Immunohistochemical and Immunocytochemical Localization of Cathepsin E Compared with Cathepsin D
Recent reports have suggested that cathepsin E is a non-lysosomal aspartic proteinase and that this enzyme participates in extralysosomal proteolysis.1–3 Although its enzymatic and structural properties have been demonstrated,4–7 its physiological function is still unknown. Although cathepsin E can be clearly distinguished from another intracellular aspartic proteinase cathepsin D,8–10 the functional relationship between the two enzymes remains to be answered. Recently, the distribution of cathepsins E and D has been shown to be markedly different in various rat tissues and cells by immunochemical analyses employing discriminative antibodies specific for each enzyme. The results indicated that cathepsin D has a ubiquitous distribution, while cathepsin E has a relatively limited distribution. Of the cell types tested, gastrointestinal tracts, lymphoid tissues, urinary tracts and blood cells contained high levels of cathepsin E. The other rat tissues had little or no detectable cathepsin E. The stomach is one of the most interesting organs, because the greatest accumulation of cathepsin E is observed in the gastric mucosa1,11 and because this tissue contains not only a non-secretory type of aspartic proteinases (cathepsins E and D) but also a secretory type of the enzymes (pepsin, gastricsin etc.). In order to clarify the functional characteristics of cathepsin E in human stomach, we have examined the intracellular localization of cathepsin E in a variety of physiological and pathological processes, as compared with that of cathepsin D, by immunohistochemical and immunocytochemical analyses using the antibodies specific for each enzyme.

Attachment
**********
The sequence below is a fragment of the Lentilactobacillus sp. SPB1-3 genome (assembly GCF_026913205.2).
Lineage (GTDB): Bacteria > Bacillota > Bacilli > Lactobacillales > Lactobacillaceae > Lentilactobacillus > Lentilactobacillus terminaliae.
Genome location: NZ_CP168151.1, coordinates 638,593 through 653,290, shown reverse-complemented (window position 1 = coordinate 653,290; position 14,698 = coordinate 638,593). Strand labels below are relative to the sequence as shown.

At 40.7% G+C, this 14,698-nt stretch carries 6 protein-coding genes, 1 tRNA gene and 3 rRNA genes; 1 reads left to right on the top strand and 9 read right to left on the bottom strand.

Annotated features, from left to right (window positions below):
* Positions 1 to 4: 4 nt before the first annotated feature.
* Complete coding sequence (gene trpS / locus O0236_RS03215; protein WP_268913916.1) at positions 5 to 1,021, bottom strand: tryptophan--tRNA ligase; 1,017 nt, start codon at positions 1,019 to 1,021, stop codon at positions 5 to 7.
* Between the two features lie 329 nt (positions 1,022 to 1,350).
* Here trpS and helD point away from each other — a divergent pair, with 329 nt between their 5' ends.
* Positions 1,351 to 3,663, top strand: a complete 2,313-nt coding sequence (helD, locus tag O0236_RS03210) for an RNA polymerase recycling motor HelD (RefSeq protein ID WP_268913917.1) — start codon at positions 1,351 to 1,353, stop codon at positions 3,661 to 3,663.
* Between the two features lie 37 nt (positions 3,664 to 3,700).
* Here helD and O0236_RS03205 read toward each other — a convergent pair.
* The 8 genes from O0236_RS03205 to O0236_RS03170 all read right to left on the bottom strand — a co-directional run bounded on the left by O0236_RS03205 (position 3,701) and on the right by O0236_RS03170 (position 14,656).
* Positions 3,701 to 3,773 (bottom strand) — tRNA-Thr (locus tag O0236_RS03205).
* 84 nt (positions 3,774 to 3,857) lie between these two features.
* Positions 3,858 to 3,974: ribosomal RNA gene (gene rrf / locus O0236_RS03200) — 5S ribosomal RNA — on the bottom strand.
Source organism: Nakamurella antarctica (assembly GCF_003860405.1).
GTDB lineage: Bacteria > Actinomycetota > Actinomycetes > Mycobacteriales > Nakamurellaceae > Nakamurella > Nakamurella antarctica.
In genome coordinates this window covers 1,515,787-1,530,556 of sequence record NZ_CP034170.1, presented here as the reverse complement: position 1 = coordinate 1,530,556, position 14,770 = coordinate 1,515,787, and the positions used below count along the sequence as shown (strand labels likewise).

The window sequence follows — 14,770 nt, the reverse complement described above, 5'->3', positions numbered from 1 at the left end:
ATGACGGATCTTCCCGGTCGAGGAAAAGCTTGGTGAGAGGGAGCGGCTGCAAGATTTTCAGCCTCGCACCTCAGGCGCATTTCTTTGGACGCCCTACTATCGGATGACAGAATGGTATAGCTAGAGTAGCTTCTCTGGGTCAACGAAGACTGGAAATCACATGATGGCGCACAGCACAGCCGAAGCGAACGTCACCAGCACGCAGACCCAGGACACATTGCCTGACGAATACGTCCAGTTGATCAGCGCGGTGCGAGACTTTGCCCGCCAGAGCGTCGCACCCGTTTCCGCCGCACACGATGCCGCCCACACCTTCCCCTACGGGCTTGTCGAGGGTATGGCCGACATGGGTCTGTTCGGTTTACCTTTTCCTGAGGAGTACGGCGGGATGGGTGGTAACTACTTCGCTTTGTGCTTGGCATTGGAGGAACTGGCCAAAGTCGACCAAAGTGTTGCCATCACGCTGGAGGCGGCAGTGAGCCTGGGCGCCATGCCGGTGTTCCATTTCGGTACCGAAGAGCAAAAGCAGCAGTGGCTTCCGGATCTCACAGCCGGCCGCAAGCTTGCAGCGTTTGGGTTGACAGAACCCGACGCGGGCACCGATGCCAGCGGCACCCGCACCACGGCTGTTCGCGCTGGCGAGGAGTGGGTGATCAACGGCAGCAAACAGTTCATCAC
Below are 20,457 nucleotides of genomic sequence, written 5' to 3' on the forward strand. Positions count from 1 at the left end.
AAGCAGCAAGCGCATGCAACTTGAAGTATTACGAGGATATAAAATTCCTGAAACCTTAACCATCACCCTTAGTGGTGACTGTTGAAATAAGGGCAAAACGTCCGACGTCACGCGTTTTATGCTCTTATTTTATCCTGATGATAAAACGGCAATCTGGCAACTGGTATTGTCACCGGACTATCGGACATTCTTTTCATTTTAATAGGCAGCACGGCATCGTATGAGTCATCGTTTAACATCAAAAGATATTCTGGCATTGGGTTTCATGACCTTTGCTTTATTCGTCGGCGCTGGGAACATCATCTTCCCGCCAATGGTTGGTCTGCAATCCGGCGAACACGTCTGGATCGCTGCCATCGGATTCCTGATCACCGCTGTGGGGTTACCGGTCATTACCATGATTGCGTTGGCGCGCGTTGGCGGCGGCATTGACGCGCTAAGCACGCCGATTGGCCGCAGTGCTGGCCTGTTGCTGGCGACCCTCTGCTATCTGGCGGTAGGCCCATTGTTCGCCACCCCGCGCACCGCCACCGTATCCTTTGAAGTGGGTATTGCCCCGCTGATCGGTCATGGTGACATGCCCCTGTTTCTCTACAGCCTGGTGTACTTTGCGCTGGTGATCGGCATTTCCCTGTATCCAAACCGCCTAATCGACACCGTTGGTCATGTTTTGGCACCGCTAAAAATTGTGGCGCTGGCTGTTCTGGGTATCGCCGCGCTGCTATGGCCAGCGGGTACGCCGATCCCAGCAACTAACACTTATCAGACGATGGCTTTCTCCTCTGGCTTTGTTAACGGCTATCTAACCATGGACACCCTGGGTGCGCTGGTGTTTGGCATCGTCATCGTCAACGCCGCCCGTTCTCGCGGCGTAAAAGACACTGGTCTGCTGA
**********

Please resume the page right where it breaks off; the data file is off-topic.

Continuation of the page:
KeywordsAdenocarcinoma Cytosol Hematoxylin Kato
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- 12.T. Saku, H. Sakai, Y. Shibata, Y. Kato and K. Yamamoto, J. Biochem. in press.Google Scholar